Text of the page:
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right-seeing piety, than he who can be moved by aught which nature presents to anything like worship, alone by the sensuously majestic and magnificent; by the might of storm, and night, and darkness ;' and who must be
“ A sharer in their fierce and far delight,
A portion of the tempest,” ere his spirit can even appear to break away from the restraining finitude of its earth and earthly life, and escape into the realm of the unseen and the eternal.
Yet does there exist for almost all, even for the thoughtful and right-seeing, a strange and strong fascination in the realm of physical greatness and vastness; and an irresistible charm in the contemplation of its majestic and slow-evolving phenomena. We believe much of this fascination is altogether irrespective of the presumed suggestiveness of this greatness and long continuance with regard to the infinitude and eternity of the Divine nature: for it obtains with those who most clearly and habitually recognise the entire non-relation of the indefinite and the infinite; with those for whom the heaven, the heaven of heavens, cannot contain Him,' because between His being of creativeness and its of createdness there can subsist no relation of comparison whatever. Even with many or most of them, astronomy and geology, with their majesties of mass, phenomenon, and epoch, exercise a sway over the imagination and affections, which chemistry and atomies, with their not inferior majesties of energised minuteness, subtle vitality, and swift succession, fail wholly, or almost wholly, to exert. Something of this, we believe, is due to the greater obscurity which rests upon this nether realm of the indefinite, or rather, as it might more justly be called, the apparent less of obscurity which veils its upper scene. Ignorance of the first repels; apparent knowledge of the last attracts. The light of the sun and stars, though, beyond a mere surface-shining, it is but a light that makes darkness visible, is yet a nearer approach to light than aught which emanates from the atom and its realm. Something of it too, we fear, is attributable to the inherent sensuousness of our present state, which makes the more glaringly sensible ever the more imposing to us. But principally, we believe, this fascination of vastness and long endurance is referable to the mere love of the spirit to disport itself with wide room around it; to its blind love of the freedom, apparently, not really, greater, which these indefinites of space and time permit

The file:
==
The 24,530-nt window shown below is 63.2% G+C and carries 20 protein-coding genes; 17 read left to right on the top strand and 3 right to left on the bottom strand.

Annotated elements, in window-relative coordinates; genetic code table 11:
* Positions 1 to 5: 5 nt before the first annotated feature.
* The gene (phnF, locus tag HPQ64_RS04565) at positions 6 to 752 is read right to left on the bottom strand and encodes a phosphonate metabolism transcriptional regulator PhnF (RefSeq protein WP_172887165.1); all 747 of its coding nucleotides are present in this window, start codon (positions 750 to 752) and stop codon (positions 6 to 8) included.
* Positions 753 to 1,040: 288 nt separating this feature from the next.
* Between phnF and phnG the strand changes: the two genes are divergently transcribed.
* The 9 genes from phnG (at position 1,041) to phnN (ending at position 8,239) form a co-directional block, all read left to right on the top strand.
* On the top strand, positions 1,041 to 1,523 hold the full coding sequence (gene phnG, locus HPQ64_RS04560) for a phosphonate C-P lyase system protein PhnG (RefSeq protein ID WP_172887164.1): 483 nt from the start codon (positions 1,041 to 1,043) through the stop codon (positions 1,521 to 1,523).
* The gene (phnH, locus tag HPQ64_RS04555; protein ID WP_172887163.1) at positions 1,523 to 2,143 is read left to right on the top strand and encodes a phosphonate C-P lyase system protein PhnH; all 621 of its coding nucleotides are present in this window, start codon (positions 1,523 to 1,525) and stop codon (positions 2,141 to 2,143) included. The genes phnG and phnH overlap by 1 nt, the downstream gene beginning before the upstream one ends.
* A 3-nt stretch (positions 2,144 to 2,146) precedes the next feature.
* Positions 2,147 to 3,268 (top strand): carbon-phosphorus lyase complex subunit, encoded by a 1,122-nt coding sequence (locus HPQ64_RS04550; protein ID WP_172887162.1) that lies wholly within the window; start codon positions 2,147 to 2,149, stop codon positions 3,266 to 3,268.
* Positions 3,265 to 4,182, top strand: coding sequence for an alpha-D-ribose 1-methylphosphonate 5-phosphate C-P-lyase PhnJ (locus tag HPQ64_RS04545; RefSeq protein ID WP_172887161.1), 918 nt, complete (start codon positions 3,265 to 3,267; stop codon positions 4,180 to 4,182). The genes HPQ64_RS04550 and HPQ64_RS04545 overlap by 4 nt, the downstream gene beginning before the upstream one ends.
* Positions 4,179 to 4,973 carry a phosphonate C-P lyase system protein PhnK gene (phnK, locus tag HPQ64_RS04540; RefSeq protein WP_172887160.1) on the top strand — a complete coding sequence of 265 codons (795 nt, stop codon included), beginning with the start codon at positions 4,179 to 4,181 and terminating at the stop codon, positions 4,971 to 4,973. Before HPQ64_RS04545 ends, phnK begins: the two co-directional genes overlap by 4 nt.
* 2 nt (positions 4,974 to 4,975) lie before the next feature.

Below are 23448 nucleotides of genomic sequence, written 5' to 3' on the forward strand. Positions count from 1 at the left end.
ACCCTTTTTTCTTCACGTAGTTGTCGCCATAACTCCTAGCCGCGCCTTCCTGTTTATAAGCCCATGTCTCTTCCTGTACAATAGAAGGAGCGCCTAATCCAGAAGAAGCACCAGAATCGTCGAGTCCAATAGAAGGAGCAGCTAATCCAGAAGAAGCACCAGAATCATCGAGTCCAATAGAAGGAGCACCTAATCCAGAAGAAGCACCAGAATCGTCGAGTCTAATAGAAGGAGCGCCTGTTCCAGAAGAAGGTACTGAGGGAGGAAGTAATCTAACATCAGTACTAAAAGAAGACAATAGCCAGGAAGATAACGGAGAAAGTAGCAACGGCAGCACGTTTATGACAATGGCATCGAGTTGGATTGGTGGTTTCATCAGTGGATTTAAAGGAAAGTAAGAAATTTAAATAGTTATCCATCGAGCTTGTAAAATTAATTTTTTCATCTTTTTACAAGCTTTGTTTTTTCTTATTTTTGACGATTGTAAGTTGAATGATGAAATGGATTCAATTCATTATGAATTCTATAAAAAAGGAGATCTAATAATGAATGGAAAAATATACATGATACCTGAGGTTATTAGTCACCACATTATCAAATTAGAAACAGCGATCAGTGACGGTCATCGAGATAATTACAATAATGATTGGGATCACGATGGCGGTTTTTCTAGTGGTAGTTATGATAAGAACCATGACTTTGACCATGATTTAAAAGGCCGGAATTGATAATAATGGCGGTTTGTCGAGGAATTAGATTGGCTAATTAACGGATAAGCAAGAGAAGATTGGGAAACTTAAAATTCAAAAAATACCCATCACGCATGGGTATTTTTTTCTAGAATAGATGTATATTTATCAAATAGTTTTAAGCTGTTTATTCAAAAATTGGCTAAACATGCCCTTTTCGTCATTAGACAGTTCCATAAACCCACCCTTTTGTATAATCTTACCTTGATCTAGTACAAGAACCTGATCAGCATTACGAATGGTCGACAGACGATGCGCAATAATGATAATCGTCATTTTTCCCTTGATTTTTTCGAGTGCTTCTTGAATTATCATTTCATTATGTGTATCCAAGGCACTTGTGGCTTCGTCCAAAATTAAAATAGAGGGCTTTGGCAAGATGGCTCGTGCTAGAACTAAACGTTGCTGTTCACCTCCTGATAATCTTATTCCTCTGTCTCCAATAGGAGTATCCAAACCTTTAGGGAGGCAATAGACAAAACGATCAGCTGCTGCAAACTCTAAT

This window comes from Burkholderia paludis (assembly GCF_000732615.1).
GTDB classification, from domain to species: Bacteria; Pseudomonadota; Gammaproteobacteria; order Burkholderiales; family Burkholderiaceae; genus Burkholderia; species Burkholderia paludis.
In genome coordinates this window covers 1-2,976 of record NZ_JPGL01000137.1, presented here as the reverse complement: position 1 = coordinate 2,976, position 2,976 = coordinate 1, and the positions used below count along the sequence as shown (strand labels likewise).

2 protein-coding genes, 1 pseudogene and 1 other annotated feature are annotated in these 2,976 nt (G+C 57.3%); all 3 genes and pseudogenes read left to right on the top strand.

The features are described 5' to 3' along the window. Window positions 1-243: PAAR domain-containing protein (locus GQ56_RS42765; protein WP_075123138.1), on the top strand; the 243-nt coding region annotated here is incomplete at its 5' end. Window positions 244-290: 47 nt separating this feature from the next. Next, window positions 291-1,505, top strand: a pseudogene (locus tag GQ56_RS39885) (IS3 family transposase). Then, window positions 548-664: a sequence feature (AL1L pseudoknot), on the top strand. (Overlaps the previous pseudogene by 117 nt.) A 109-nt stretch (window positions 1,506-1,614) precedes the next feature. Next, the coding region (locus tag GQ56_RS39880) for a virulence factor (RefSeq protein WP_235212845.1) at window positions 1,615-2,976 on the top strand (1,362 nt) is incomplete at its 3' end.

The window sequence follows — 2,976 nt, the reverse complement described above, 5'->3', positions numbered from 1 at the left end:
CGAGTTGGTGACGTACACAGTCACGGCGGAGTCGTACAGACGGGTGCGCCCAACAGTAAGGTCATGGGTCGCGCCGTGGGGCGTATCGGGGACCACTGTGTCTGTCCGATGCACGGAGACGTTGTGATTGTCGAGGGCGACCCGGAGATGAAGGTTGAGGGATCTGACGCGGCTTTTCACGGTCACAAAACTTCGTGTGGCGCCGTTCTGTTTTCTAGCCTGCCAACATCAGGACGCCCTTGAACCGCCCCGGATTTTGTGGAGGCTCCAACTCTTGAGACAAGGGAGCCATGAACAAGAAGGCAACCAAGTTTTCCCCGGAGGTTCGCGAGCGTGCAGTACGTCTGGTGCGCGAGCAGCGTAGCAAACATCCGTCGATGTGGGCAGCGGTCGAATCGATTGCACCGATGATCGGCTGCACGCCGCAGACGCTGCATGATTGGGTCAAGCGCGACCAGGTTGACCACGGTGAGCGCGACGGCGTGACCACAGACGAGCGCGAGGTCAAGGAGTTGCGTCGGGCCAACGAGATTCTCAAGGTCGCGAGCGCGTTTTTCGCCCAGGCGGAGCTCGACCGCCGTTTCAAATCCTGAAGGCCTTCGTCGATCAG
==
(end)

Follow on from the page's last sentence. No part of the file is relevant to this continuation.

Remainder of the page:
. Its aspirations seem there to find freer outgoing, and to encounter, in the masses and epochs which there prevail, objects worthier of their search and their grasp. We question whether this its choice is a wise one; whether these its views as to what might be most